‘Stranger than Fiction’ Movie Review (2006)

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Stranger than Fiction Movie ReviewStranger Than Fiction is a great concept coupled with poor execution. The idea behind the film is innovative and interesting, a reality bending universe that evokes strands of The Truman Show, Adaptation, and Being John Malkovich. Unfortunately it gets lost trying to figure out what the point is (and how exactly to get there). When the credits come up there is no culmination, no payoff, and it feels like a waste of time. On the plus side, and speaking of credits, Stranger than Fiction doesn’t have opening ones. This is delightful!! I can’t stress enough how many movies could jump a full half letter grade with me if only they’d get straight to the action.

Stranger Than Fiction starts very strong with Will Ferrell and Emma Thompson (voice-over) hitting on all cylinders. Ferrell’s character of Harold Crick is a man defined by numbers, the number of brushstrokes while brushing his teeth, the amount of steps needed to walk to the bus, the exact timing of a coffee break from his work for the I.R.S. Thompson is a writer whom Harold begins hearing narrate his life. If you’ve seen the trailer you’re in on the joke, if you haven’t just note the fact that Crick can hear the author, and that’s obviously to his great distress. Ferrell tries to interact with the voice but she can’t hear him. Thompson continues plugging away at her novel; she’s unaware that she’s taken over Harold’s life.

Let’s get right to the problems in defining what this movie is before I comment on the highlights. Stranger Than Fiction is set up to be a thought piece, something introspective. Director Marc Forster either decided or was handed a script that instead tried to fit this into a romantic comedy genre. It just doesn’t fit and this is the big problem with the film. I think if they’d not had the plot device of the voice a rom-com would have been easily attainable. Likewise, if they’d hinted at love but not switched plot paths with it they would have gotten somewhere. Stranger Than Fiction ends up trying to be too much to too many and instead comes off as hollow.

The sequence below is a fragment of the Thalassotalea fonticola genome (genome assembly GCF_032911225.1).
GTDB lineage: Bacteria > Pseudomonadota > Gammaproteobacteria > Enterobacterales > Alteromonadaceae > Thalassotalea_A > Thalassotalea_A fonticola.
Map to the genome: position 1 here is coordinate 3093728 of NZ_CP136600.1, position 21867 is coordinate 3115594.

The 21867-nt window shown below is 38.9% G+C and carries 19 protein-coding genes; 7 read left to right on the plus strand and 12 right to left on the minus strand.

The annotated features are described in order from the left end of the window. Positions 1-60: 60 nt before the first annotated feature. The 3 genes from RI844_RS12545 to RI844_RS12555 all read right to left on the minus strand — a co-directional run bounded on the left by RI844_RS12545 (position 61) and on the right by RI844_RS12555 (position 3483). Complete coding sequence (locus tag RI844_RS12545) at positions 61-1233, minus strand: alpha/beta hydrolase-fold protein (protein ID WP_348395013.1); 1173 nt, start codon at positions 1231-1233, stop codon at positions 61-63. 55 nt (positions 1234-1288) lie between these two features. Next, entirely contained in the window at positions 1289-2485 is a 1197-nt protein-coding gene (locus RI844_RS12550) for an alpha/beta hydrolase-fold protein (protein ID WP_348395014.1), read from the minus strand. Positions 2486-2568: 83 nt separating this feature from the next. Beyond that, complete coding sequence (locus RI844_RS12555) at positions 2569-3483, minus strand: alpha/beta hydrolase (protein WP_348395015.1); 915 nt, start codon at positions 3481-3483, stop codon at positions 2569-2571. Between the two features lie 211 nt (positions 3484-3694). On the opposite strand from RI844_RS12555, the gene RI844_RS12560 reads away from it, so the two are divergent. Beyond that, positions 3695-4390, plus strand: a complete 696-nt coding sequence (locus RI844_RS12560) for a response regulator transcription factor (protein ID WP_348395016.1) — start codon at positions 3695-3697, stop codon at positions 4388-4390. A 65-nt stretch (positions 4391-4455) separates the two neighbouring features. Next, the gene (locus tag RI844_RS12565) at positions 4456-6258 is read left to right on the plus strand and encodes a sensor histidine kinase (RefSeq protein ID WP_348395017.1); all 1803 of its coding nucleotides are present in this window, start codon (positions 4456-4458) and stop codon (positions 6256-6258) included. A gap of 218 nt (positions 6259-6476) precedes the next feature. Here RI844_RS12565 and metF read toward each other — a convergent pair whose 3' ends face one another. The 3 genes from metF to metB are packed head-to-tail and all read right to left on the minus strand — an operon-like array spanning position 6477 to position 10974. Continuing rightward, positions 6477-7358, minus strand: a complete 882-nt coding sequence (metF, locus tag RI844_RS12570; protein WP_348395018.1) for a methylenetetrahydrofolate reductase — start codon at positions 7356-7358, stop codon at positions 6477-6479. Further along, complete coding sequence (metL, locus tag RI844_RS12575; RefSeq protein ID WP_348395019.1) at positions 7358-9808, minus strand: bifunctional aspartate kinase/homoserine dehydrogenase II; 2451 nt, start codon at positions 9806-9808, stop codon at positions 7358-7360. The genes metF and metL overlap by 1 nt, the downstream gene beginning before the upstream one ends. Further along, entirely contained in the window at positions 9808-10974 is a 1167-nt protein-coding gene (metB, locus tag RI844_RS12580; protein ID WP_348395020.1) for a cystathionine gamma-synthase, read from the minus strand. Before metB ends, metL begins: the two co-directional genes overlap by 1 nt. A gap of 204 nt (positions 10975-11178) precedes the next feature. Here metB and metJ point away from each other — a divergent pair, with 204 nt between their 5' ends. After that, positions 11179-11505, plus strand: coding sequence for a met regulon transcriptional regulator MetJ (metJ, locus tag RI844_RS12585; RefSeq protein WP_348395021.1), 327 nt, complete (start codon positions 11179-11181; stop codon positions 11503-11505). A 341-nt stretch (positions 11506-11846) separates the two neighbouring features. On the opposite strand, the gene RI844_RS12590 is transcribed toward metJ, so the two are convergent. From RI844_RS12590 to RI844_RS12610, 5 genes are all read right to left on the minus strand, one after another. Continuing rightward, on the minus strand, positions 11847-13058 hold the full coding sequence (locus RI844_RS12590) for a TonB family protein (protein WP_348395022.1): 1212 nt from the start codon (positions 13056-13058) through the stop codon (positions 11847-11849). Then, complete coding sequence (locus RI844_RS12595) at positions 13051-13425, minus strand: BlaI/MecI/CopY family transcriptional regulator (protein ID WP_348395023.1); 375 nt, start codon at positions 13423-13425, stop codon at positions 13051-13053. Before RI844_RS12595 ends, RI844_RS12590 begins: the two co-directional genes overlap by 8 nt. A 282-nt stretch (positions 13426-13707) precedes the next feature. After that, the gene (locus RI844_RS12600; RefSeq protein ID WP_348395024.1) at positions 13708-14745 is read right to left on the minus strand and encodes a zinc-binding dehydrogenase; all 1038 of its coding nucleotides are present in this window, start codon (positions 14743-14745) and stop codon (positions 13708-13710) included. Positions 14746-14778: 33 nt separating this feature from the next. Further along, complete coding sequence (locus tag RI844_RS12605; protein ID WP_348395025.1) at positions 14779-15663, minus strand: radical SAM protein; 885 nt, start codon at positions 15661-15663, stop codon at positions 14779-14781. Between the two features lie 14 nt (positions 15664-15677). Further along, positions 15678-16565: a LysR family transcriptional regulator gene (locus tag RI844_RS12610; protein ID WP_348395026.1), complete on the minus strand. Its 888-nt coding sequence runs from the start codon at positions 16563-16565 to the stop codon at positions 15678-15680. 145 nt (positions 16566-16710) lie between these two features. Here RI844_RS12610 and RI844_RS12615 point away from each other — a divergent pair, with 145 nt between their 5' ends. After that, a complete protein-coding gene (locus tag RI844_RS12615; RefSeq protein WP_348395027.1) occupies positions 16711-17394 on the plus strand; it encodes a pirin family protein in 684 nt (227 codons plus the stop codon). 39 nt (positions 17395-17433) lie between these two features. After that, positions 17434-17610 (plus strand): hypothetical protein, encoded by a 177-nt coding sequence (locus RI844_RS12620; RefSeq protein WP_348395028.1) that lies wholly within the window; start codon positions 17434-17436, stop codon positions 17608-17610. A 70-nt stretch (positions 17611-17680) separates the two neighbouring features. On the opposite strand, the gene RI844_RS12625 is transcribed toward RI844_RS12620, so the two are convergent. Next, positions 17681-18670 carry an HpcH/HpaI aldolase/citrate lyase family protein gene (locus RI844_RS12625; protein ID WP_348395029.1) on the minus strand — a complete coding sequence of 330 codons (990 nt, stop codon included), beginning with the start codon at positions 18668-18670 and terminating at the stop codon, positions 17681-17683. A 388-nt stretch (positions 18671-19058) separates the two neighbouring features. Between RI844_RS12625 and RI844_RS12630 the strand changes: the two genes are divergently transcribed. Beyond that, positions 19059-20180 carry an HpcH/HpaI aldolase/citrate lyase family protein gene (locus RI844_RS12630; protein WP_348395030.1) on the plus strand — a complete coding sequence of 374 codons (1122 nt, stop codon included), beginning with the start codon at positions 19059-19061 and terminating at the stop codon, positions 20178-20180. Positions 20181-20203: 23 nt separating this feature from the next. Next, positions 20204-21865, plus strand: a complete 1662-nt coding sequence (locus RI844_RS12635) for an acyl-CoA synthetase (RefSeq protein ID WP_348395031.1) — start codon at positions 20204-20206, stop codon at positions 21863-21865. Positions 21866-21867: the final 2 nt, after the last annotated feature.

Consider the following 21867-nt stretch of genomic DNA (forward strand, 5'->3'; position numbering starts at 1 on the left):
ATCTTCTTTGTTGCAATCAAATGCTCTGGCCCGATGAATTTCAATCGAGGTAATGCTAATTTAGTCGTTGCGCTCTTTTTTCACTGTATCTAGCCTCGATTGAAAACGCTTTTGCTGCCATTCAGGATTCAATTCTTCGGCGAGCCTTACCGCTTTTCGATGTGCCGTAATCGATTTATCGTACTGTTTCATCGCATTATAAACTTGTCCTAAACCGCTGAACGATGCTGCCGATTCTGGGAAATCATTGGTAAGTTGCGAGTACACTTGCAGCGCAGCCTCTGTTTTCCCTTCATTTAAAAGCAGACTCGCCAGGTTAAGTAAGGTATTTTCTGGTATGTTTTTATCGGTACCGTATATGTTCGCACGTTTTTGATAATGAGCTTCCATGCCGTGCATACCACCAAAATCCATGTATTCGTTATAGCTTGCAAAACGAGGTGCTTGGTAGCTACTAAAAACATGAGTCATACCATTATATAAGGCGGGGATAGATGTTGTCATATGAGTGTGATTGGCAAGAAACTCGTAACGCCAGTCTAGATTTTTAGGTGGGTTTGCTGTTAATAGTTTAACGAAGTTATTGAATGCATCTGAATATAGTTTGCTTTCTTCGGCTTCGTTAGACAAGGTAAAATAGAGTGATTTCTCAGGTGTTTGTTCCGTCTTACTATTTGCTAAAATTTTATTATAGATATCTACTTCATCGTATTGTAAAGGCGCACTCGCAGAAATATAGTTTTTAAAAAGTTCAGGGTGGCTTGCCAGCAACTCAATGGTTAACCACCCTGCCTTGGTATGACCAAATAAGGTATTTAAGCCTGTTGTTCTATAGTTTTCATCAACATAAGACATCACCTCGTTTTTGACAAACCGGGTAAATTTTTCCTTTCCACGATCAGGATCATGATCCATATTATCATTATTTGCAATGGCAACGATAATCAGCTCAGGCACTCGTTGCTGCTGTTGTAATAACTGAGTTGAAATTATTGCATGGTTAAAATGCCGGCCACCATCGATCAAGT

Highlights? Well, Maggie Gyllenhaal starts weak but finishes strong as a baker that Crick is auditing. I don’t mean to go negative again but I’m obligated to mention that Queen Latifah is present as Kay Eiffel’s (Emma Thompson) writing assistant but there isn’t anything for her to work with and she’s pretty much unnoticed in the movie. Tony Hale was a little better as Crick’s only friend, he’s an Arrested Development alum and here’s hoping he gets more work soon. I love all those Arrested Development guys.

The main thing that unquestionably works here is the thought provoking concept. The idea of someone voice-overing your life is funny and a little bit disturbing too. This theme of comedy and distress is able to carry Stranger Than Fiction all the way to the finish line where unfortunately it falters completely. Stranger Than Fiction did have a chance to be great but it completely whiffed when it went cutesy instead of courageous. I do recommend seeing it if you’re looking for a few laughs or have plenty of time but it’s probably a better saved for a rental on a rainy day.

GRADE: C+

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Weekend: Nov. 22, 2018, Nov. 25, 2018

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